Nolan’s latest film, Tenet, was marred by confusing storytelling and a disjointed tone, whereas Inception is still regarded as an action movie classic. For the most part, director Christopher Nolan used practical methods to get the job done, such as building a rotating hallway for the film’s most thrilling fight scene. Tenet’s time inversion is more difficult to understand (and boring) compared to Inception’s dream levels.

5. They Live (1988)

They Live, John Carpenter’s bizarre dystopian action film, is a biting satire on consumerism. Roddy Piper plays a drifter who discovers a magical pair of sunglasses that allow him to see the world for what it truly is. Ads filling cityscapes feature messages like “OBEY” and “CONSUME” to keep the human race in check. The one percent are alien invaders who have taken over the world.

Despite the fact that some white supremacists misinterpreted the film, it is an overt satirical critique of capitalism. Its critique of Reaganomics from the 1980s is still relevant today.

4. Snowpiercer (2013)

Snowpiercer (2013)

It’s a theme in all of Bong Joon-films, ho’s including his best picture winner Parasite and 2013’s sci-fi drama Snowpiercer.

While traveling through a future Earth that has been rendered uninhabitable due to the ice age, Chris Evans plays the lower-class passenger who is determined to bring about change for those who live in luxury with fine dining while the lower-class passengers are forced to eat bugs.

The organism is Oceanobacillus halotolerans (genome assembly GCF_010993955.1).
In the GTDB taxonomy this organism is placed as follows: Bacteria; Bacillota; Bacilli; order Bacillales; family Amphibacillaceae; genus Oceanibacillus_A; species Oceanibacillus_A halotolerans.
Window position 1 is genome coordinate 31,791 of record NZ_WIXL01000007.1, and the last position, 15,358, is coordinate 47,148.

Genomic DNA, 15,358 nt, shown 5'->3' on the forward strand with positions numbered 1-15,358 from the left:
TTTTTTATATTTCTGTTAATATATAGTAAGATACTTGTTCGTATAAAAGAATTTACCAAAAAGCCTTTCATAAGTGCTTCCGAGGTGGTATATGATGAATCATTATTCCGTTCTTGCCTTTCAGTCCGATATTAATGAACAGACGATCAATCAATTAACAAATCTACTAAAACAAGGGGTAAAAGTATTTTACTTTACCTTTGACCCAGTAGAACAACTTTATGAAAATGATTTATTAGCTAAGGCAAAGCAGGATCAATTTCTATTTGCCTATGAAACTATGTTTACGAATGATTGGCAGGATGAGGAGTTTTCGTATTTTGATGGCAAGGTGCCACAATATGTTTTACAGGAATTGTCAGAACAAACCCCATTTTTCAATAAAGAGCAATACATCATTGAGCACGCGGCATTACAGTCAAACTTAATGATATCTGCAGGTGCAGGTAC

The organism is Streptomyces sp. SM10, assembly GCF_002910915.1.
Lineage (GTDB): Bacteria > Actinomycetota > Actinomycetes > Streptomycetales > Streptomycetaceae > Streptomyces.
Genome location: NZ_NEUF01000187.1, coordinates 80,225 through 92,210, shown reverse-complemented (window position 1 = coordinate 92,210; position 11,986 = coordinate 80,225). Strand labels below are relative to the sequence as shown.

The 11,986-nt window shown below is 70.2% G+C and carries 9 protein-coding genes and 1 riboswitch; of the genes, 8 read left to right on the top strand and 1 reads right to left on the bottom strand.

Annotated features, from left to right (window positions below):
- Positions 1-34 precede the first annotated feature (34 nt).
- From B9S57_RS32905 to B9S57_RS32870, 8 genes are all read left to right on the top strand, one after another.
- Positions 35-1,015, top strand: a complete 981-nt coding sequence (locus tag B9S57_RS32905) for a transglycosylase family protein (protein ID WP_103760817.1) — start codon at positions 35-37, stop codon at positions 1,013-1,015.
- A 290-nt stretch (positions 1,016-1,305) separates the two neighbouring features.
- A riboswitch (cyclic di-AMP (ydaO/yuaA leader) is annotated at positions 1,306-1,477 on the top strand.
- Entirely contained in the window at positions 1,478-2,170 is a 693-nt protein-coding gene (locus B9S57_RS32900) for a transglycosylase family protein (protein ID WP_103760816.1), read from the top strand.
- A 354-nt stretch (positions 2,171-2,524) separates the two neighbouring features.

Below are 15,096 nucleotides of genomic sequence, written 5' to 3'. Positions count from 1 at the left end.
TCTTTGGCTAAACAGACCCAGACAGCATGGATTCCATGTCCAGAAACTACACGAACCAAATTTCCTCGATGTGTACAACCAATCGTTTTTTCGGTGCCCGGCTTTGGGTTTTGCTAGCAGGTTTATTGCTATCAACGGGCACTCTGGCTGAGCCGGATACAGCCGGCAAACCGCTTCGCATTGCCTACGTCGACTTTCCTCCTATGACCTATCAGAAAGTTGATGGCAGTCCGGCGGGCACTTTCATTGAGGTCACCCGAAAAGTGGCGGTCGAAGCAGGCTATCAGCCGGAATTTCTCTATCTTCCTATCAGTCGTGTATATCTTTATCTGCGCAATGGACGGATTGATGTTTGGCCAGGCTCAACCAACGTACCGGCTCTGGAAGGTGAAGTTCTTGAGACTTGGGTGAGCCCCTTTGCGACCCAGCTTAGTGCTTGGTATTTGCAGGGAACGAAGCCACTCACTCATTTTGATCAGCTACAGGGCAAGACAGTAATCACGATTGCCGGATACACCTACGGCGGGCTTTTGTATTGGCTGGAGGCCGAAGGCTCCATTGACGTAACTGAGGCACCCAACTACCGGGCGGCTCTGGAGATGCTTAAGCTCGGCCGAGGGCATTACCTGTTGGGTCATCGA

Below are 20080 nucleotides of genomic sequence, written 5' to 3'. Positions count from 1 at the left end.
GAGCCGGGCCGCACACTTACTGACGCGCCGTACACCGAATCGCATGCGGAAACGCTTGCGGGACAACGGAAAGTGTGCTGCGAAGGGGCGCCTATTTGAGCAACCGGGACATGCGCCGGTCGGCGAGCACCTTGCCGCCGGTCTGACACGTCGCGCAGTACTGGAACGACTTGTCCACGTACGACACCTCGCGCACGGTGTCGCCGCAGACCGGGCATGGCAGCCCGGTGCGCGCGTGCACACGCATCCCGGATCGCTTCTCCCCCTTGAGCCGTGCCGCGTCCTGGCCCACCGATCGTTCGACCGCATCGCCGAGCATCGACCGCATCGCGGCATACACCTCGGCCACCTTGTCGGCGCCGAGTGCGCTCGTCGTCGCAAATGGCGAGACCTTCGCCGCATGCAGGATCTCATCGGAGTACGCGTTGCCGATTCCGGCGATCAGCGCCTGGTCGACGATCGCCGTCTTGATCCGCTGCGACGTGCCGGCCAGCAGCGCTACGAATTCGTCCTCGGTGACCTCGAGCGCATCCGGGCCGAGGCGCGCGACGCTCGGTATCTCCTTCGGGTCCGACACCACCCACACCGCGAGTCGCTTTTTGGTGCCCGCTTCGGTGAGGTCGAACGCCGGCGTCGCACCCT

3. The Matrix (1999)

The Wachowskis drew inspiration for The Matrix from a variety of sources, including Ghost in the Shell, Alice in Wonderland, and a slew of Hong Kong action flicks. In the end, we have a film with mind-blowing action sequences, thought-provoking themes, and a compelling story that questions the very fabric of reality itself.

The film stars Keanu Reeves as an office drone who discovers that our reality is a fiction and that he is “the One” who will defeat the machine overlords.

2. Akira (1988)

Akira (1988)

Akira is a post-apocalyptic superhero story with cyberpunk visuals about the leader of a biker gang and his childhood friend who gains telekinetic abilities after a motorcycle accident, and is credited with introducing anime to the general public for the first time.

Akira is a masterpiece of the sci-fi action subgenre thanks to its engrossing story, hypnotic action sequences, and stunning cityscape shots in neon.

1. Blade Runner (1982)

When Ridley Scott adapted Philip K. Dick’s Do Androids Dream of Electric Sheep? into Blade Runner, he drew inspiration from film noir and created a new genre called “tech-noir.” A futuristic version of Philip Marlowe, Rick Deckard is a hard-boiled detective on the prowl for cyborgs posing as humans in a sprawling metropolis.

It’s even more relevant in a dystopian future where skyscrapers soar and artificial intelligence is assimilated to explore moral gray areas and urban decay like in classic noir film noir. Fortunately, Denis Villeneuve’s long-awaited sequel Blade Runner 2049 (one of the few long-awaited sequels that pleased fans) preserved Scott’s film’s ambiguity.